"You have to look at everything" in determining whether there is evidence to begin a case for obstruction of justice against President Trump, Ken Starr, who investigated members of the Clinton administration as an independent counsel in the 1990s, told ABC News chief anchor George Stephanopoulos today.
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In his testimony before the Senate intelligence committee last week, Comey spoke about a series of interactions with Trump in which he said the president requested his “loyalty” and pushed him to drop the investigation into former national security adviser Michael Flynn, which the White House has denied.
If Comey’s testimony is accurate and the president indeed attempted to influence the investigation into Flynn -- who was fired after the White House said he had misrepresented the nature of his contact with the Russian ambassador to the United States -- some legal experts believe that it may constitute an obstruction of justice, or a federal crime in which someone “corruptly” attempts to “influence, obstruct or impede” the “due and proper administration of the law” in a pending proceeding or investigation.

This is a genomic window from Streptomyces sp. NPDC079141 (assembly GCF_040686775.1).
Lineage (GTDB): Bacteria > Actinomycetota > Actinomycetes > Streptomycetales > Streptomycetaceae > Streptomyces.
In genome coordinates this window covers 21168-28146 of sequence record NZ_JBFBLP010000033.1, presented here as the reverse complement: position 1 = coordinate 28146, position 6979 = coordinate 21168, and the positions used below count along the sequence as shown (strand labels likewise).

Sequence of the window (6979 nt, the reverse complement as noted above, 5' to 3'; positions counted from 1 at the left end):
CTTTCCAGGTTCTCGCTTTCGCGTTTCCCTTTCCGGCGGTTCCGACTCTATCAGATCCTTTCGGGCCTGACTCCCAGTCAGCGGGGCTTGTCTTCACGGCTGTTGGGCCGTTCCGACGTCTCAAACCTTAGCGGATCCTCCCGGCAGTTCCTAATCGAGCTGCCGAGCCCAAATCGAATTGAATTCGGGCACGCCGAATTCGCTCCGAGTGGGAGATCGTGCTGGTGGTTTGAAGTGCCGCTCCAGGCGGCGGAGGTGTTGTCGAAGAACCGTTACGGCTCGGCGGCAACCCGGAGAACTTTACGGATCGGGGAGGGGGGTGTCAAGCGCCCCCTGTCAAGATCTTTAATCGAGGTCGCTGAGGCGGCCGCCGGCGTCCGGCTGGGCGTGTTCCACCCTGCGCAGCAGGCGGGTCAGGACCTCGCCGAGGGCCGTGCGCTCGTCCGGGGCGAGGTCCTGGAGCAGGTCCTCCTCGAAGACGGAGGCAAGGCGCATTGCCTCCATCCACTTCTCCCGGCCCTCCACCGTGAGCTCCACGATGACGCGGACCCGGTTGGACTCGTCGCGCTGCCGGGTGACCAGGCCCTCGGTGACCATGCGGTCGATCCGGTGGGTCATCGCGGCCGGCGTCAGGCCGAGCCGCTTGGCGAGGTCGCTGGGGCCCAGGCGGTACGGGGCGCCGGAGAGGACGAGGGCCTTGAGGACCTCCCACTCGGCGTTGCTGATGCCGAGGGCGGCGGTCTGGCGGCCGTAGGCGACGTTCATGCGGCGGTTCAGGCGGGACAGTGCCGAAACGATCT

For now, Starr said this morning, the situation is "not anywhere near a crime."
The debate about a potential obstruction of justice case has been largely divided along party lines.
Republican Senate Judiciary Committee Member Mike Lee of Utah told ABC News this weekend that even if former Comey's testimony to Congress was true, there's no evidence of even potential obstruction of justice by President Trump.
"I don't see any evidence of intent to obstruct," Lee said. "I don't see any indication that there was even the potential for corruption here or for obstruction of justice.”
Starr this morning also gave a ringing endorsement of former FBI Director Robert Mueller, who has been assigned by Deputy Attorney General Rod Rosenstein to "oversee the previously confirmed FBI investigation of Russian government efforts to influence the 2016 presidential election, and related matters," according to a statement issued by the Department of Justice in May.
"Bob Mueller has the integrity to call them as he sees them," Starr told “GMA” today.
Starr investigated Bill Clinton’s “Whitewater” business dealings in the 1990s, as well as his extramarital affair with Monica Lewinsky.
He later became president of Baylor University, where he resigned last year from the chancellor role to which he had been demoted amid criticisms of the way the school handled accusations of sexual assault by football players.